Social Stress Has Been Linked to Accelerated Immune Aging

People's immune systems gradually deteriorate as they become older. Immunosenescence, or the aging of the immune system, may have a role in age-related health issues including cancer and cardiovascular disease, as well as older people's less effective vaccination response.

However, immune systems do not all mature at the same rate. My colleagues and I recently released a study that indicated that social stress is linked to indicators of accelerated immune system aging.

Stress and immunosenescence

My colleagues and I looked at data from the Health and Retirement Study (HRS), a large, nationally representative study of US individuals over 50, to better understand why persons of the same chronological age might have varied immunological ages.

Stressful life events, such as job loss; discrimination, such as being treated unjustly or denied care; substantial lifetime trauma, such as a family member's life-threatening illness; and chronic stress, such as financial hardship, are among the stressors that HRS researchers question participants about.

HRS researchers have recently begun taking blood samples from a group of individuals and quantifying the quantity of different types of immune cells present, including white blood cells. Immune responses to viruses, bacteria, and other invaders rely heavily on these cells. This is the first time a major nationwide study has gathered such precise information on immune cells.

My research team and I discovered that people who experienced more stress had a lower proportion of "naive" T cells – fresh cells needed to take on new invaders the immune system hasn't encountered before – by analyzing data from 5,744 HRS participants who both provided blood and answered survey questions about stress.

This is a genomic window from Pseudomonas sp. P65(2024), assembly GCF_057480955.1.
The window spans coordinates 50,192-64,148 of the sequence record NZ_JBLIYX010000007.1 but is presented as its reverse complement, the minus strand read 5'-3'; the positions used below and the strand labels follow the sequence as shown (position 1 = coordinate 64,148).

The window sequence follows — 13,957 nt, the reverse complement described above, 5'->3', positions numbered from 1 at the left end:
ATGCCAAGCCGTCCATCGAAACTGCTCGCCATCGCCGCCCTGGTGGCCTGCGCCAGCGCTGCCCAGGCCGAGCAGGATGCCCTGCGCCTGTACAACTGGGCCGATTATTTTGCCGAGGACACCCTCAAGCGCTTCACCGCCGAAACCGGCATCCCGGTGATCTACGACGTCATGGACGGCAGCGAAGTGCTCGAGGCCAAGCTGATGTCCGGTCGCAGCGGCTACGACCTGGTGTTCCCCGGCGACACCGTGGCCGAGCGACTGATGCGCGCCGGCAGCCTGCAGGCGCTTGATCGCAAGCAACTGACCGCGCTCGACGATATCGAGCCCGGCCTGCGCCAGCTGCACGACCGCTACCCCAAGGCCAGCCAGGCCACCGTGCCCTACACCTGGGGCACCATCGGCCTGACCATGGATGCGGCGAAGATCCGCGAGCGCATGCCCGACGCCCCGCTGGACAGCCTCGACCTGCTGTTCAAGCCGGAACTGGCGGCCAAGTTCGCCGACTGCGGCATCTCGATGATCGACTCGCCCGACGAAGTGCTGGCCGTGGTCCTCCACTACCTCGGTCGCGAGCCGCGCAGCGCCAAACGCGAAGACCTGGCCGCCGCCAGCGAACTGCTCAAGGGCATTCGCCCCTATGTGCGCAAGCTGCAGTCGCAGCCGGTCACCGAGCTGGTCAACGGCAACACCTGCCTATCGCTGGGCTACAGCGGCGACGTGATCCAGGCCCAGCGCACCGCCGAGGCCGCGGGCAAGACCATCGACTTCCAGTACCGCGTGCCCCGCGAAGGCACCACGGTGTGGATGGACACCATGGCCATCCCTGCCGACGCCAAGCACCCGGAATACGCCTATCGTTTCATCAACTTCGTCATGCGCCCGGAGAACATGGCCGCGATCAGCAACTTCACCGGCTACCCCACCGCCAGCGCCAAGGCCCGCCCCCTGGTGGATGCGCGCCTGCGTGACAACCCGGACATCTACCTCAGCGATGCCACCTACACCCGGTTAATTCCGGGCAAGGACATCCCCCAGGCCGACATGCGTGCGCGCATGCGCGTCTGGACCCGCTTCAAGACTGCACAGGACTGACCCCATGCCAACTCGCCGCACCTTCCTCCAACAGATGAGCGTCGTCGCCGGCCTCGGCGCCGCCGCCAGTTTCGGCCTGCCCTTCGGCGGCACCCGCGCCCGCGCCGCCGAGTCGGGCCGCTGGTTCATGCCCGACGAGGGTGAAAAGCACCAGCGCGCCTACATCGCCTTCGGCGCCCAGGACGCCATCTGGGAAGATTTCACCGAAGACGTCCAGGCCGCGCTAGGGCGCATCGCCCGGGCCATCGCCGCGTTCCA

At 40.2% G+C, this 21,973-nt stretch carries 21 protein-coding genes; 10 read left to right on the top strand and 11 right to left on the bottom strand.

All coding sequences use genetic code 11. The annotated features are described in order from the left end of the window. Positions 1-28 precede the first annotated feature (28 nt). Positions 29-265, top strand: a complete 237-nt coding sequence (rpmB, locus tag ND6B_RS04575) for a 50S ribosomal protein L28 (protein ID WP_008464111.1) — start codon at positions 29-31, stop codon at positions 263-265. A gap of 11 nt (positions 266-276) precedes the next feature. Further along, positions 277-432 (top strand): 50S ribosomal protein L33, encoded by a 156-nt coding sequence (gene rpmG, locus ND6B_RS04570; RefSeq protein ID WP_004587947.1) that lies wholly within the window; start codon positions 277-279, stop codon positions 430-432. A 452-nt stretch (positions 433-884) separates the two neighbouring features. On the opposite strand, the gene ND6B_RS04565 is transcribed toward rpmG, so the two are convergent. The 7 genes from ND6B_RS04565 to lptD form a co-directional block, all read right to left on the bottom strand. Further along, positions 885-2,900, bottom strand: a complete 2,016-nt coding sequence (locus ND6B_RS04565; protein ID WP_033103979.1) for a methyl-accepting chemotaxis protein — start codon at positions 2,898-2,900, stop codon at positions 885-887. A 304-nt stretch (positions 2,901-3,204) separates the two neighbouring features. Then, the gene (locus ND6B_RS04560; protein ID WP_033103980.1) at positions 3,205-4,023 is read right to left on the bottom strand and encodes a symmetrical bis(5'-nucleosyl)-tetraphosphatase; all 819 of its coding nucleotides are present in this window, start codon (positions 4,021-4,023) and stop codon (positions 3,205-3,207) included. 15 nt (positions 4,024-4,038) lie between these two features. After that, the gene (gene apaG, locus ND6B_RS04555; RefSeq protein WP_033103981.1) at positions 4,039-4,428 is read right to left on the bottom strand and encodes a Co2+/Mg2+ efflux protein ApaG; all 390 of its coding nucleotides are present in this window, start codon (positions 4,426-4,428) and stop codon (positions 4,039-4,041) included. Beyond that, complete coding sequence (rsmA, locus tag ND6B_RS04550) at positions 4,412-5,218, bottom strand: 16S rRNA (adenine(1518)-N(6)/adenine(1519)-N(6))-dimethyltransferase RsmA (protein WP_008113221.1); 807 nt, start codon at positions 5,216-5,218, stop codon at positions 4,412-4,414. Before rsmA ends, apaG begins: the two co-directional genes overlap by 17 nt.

They also contain a higher percentage of "late differentiated" T cells, which are older cells that have lost their capacity to combat intruders and instead create proteins that might worsen inflammation. A person's immune system is more elderly if they have a low proportion of fresh T cells and a high number of older T cells.

The link between stress and accelerated immunological aging was less once we accounted for poor nutrition and lack of exercise. This shows that enhancing these health practices might help mitigate the risks of stress.

Similarly, the association between stress and immune cell aging was diminished once we accounted for probable exposure to cytomegalovirus - a common, generally asymptomatic infection known to promote immunological aging.

While CMV generally remains dormant in the body, researchers have discovered that stress can trigger it to reawaken, forcing the immune system to devote more resources to controlling the virus.

Long-term infection control can deplete naïve T cell reserves, resulting in more tired T cells that circulate throughout the body and induce chronic inflammation, which is a major contributor to age-related illness.

Understanding immune aging

Our research sheds light on the link between social stress and immunological aging. It also identifies potential approaches to reduce immunological aging, such as altering people's stress responses and improving lifestyle habits such as food, smoking, and exercise.

The development of effective cytomegalovirus vaccinations might potentially aid in the prevention of immune system aging.

It's crucial to remember, though, that epidemiological studies can't always prove cause and effect. More study is needed to determine if stress reduction or lifestyle changes enhance immunological aging, as well as to better understand how stress interacts with latent viruses like CMV to cause sickness and mortality.

We're presently examining how these and other variables, such as childhood adversity, impact immunological aging across time using more data from the Health and Retirement Study.

Immune systems that are younger are stronger at fighting illnesses and generating protective immunity from vaccinations. Immunosenescence may explain why, as people age, they are more prone to get severe COVID-19 infections and have a lower vaccination response.

Researchers may be able to better address age-related inequities in health and sickness if they can figure out what impacts immunological aging.